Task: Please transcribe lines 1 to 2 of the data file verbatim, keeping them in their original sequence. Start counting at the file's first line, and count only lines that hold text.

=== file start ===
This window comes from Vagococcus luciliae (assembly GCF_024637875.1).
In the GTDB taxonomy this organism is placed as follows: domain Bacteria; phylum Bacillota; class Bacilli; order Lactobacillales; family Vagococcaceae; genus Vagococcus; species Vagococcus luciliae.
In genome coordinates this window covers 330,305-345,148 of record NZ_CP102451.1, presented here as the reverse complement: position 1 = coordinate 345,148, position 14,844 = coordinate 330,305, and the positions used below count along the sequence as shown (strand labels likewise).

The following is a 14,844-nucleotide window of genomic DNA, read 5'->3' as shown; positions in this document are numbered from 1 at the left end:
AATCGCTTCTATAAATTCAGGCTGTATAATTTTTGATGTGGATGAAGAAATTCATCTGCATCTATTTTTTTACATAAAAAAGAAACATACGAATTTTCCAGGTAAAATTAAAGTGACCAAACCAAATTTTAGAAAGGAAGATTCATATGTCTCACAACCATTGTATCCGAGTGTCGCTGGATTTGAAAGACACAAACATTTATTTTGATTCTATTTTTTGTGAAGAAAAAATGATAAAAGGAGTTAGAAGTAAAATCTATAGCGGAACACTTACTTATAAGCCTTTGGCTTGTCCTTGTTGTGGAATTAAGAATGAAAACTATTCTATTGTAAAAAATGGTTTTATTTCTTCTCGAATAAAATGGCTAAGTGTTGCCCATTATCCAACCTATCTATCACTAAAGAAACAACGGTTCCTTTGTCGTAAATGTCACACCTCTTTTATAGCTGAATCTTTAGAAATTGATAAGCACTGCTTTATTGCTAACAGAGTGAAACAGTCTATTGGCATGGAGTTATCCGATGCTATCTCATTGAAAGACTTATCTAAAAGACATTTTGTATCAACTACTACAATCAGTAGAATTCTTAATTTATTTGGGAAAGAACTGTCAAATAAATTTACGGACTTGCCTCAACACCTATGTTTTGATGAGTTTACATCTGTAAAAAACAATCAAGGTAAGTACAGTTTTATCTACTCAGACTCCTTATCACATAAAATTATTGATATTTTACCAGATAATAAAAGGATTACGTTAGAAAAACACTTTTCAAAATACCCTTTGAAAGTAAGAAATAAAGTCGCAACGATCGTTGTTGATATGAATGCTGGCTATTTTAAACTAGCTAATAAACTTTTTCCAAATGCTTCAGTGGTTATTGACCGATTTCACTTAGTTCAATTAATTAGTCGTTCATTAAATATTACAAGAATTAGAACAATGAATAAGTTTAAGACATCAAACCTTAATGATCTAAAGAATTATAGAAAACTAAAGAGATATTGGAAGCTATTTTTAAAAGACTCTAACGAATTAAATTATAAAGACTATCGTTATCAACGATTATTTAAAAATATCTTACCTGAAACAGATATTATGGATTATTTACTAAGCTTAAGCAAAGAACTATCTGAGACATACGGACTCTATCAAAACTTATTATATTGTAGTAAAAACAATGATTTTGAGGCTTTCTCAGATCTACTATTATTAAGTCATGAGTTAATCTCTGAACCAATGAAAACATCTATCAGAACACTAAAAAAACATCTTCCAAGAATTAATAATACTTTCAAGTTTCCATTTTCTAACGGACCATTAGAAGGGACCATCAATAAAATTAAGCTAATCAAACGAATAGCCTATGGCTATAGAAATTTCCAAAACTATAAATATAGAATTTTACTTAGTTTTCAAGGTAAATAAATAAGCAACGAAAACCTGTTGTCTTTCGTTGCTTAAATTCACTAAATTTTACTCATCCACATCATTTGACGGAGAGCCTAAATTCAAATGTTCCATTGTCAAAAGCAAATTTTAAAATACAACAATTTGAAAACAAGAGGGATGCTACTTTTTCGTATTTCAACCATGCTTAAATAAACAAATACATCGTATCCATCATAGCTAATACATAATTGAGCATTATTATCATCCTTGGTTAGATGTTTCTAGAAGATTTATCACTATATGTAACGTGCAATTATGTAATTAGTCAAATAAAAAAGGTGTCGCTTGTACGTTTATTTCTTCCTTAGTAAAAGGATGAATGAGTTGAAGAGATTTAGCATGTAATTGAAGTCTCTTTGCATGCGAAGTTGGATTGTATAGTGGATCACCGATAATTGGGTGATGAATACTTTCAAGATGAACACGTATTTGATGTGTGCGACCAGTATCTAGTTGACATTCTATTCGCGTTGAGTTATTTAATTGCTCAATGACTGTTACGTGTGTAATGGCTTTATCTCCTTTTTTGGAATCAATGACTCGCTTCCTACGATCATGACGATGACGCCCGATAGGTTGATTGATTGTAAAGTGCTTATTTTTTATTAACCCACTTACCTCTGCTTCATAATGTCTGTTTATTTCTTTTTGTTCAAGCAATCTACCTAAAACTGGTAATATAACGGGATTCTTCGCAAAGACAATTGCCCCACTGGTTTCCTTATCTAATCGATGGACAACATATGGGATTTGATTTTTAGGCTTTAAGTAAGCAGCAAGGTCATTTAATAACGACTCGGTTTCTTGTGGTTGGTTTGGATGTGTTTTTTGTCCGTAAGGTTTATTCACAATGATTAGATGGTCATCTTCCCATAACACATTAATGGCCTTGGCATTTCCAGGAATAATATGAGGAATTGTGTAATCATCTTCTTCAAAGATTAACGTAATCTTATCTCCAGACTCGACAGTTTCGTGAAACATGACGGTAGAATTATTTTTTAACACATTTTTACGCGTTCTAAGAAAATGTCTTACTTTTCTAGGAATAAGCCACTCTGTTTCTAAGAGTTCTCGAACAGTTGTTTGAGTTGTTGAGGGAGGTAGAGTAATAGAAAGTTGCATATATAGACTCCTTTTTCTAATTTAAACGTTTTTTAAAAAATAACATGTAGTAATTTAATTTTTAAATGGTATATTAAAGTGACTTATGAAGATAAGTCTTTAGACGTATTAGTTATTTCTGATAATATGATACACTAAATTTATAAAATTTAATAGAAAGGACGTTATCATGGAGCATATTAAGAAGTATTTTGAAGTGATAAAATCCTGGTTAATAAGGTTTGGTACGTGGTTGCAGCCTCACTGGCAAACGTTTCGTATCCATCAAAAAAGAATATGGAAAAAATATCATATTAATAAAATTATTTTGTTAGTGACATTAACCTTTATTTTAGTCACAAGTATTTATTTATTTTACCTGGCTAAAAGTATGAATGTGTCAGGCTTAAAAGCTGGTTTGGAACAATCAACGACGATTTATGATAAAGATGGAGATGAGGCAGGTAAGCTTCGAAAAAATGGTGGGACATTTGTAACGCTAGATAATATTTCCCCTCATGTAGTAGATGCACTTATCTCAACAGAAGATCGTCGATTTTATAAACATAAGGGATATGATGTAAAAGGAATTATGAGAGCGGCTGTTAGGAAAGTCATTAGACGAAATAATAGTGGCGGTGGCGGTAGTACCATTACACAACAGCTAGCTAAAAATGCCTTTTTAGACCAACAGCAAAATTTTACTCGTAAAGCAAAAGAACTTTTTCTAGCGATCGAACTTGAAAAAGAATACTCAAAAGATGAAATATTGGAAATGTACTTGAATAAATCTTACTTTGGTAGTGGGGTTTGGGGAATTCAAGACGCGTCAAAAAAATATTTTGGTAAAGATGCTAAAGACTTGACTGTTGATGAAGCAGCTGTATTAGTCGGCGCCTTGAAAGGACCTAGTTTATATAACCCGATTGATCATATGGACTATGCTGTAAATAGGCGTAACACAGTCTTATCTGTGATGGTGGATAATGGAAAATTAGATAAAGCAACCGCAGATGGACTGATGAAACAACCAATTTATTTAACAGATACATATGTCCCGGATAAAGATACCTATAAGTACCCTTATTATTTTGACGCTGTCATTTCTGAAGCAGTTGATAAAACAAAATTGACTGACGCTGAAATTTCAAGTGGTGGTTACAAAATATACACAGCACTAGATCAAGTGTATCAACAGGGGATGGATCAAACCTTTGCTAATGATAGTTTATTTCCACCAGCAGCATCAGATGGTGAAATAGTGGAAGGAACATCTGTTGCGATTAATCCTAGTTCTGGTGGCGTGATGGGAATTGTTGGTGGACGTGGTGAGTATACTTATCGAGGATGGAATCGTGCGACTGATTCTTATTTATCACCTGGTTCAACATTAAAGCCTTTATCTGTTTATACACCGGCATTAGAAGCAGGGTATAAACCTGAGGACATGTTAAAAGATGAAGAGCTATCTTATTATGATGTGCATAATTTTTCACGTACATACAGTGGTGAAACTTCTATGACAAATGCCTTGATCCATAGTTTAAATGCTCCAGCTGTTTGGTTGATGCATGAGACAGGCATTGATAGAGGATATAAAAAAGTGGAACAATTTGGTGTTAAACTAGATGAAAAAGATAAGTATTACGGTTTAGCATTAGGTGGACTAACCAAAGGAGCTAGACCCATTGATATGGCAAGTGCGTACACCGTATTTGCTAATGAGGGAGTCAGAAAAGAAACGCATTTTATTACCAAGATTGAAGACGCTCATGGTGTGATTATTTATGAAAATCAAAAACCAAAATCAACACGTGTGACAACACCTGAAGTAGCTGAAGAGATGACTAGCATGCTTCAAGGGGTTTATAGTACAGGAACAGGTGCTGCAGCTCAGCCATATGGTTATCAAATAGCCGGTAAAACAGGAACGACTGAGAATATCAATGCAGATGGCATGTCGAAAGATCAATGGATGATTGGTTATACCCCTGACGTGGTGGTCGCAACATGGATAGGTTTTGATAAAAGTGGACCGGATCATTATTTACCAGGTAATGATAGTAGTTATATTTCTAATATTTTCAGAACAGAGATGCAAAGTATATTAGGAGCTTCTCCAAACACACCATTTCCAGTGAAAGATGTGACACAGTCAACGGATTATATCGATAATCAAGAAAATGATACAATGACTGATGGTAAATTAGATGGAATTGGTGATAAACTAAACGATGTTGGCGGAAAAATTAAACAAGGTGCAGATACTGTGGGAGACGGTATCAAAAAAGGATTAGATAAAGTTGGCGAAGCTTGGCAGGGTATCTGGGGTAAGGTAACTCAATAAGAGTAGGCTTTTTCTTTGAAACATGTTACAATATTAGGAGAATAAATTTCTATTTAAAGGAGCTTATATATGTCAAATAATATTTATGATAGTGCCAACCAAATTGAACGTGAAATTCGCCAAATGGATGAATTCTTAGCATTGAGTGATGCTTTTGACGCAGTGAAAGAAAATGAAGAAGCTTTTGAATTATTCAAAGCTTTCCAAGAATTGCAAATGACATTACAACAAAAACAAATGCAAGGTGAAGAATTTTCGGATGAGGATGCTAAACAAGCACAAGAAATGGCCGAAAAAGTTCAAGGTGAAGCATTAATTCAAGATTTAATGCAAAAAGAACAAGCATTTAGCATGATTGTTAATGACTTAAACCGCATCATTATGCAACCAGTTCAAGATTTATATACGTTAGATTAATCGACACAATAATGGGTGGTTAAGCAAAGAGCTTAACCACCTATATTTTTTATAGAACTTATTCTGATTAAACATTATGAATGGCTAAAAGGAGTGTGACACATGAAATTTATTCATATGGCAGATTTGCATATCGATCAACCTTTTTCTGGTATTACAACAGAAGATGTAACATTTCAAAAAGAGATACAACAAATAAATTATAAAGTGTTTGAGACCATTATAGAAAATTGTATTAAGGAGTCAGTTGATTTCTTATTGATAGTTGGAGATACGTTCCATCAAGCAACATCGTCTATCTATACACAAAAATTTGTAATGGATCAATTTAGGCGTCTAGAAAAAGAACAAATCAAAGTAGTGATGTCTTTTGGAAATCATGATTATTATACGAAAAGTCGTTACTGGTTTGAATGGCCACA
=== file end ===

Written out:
This window comes from Vagococcus luciliae (assembly GCF_024637875.1).
In the GTDB taxonomy this organism is placed as follows: domain Bacteria; phylum Bacillota; class Bacilli; order Lactobacillales; family Vagococcaceae; genus Vagococcus; species Vagococcus luciliae.